Dibang Wildlife Sanctuary

Year of compilation: 2004

Site description
Dibang Wildlife Sanctuary is often confused with Dibang Reserve Forest, also an IBA. The latter covers the lower reaches of the Dibang river up to Assam-Arunachal Pradesh interstate border. These IBAs are not contiguous. The Dibang WLS lies in the higher mountainous areas of the Mishmi Hills along Indo-China international border. Part of this IBA also falls under Dibang-Dihang Biosphere Reserve. This large IBA includes the forests and snow-covered peaks of the Mishmi Hills and is the source of the Dibang River and many of its main tributaries. The area is entirely mountainous with deep gorges. The vegetation ranges from Temperate Broadleaf and Temperate Coniferous Forests to Subalpine and Alpine Scrub, while the peaks are barren and remain snow-capped for the greater part of the year (A. U. Choudhury pers comm. 2003). A large part of this IBA is remote and inaccessible, with a long border with Tibet. Very few surveys have been conducted in the area (Kaul et al. 1995, Singh 1999), but now the birds and mammals are currently being surveyed (Choudhury 2003a).

Key biodiversity

AVIFAUNA: This large IBA with difficult terrain needs many surveys for a complete assessment of its bird diversity. Four globally Vulnerable species have been recorded so far, the Red-breasted Hill-Partridge Arborophila mandellii, Beautiful Nuthatch Sitta formosa (Singh 1994), Blyth's Tragopan Tragopan blythii and Sclater's Monal Lophophorus sclateri (Kaul et al. 1995). Ward's Trogon Harpactes wardi, a Near Threatened and Restricted Range species, was also recorded in the area (Singh 1994). However, many more globally threatened bird species are likely to occur.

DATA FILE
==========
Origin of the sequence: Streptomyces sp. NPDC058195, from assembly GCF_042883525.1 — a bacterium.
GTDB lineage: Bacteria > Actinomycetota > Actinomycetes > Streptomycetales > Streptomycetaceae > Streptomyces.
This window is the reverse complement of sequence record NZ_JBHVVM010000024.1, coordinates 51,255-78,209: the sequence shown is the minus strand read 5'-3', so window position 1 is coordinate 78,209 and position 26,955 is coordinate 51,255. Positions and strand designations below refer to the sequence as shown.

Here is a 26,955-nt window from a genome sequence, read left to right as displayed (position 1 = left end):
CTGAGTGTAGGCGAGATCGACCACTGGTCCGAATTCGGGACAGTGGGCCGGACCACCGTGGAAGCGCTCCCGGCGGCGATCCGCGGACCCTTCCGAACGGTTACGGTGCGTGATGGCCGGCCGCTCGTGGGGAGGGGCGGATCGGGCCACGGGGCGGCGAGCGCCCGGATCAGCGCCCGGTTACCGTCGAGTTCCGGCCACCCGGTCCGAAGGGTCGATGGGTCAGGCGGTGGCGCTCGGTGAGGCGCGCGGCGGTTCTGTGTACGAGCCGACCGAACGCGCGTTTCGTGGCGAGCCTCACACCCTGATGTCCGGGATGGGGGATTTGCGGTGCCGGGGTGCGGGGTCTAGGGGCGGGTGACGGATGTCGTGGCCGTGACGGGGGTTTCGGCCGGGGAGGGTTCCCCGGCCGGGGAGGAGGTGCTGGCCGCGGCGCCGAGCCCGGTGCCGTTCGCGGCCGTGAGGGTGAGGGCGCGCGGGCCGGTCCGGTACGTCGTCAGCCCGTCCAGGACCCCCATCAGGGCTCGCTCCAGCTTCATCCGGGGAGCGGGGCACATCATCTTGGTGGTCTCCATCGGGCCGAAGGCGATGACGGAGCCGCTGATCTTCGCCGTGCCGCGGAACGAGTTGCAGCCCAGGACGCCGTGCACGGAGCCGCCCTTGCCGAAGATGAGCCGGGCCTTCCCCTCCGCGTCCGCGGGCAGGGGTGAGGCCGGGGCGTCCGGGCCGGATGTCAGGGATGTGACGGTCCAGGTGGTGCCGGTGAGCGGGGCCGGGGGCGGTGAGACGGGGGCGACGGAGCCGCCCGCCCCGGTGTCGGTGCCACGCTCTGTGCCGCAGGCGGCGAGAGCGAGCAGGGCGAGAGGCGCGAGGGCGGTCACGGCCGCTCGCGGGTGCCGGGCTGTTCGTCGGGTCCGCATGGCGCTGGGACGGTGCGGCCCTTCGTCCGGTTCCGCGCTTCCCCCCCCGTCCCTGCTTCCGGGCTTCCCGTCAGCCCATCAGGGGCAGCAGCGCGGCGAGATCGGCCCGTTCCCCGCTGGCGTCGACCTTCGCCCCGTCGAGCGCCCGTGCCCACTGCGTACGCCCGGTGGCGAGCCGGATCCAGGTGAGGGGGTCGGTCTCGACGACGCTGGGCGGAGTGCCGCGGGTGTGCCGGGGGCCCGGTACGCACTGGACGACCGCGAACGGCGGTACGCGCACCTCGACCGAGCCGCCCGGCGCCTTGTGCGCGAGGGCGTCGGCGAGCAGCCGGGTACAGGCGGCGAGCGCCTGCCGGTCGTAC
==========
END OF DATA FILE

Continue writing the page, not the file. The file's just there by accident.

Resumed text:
The Common Cranes Grus grus that migrate along the Dibang river (Choudhury 1994) eventually cross Dibang WLS on the way to Tibet (China). Among other noteworthy species recorded are the Golden Eagle Aquila chrysaetos, Himalayan Monal Lophophorus impejanus and Himalayan Griffon Gyps himalayensis.

OTHER KEY FAUNA: Among the major mammals are the Snow Leopard Uncia uncia, Leopard Panthera pardus, Asiatic Black Bear Ursus thibetanus, Red Panda Ailurus fulgens, Musk Deer Moschus moschiferus and Takin Budorcas taxicolor (Choudhury 2003b).

Pressure/threats to key biodiversity
MAIN THREATS: Poaching; Collection of firewood; Felling of trees; Proposed mega hydroelectric projects.

Charaching, including trapping of galliformes, collection of firewood and felling of trees are some of the major issues. In the near future, the massive hydroelectric projects proposed on the Dibang river and its tributaries will be a major issue in the whole Dibang Valley area, as these will have a serious impact on the environment.

Recommended citation
BirdLife International (2019) Important Bird Areas factsheet: Dibang Wildlife Sanctuary. Downloaded from on 19/04/2019.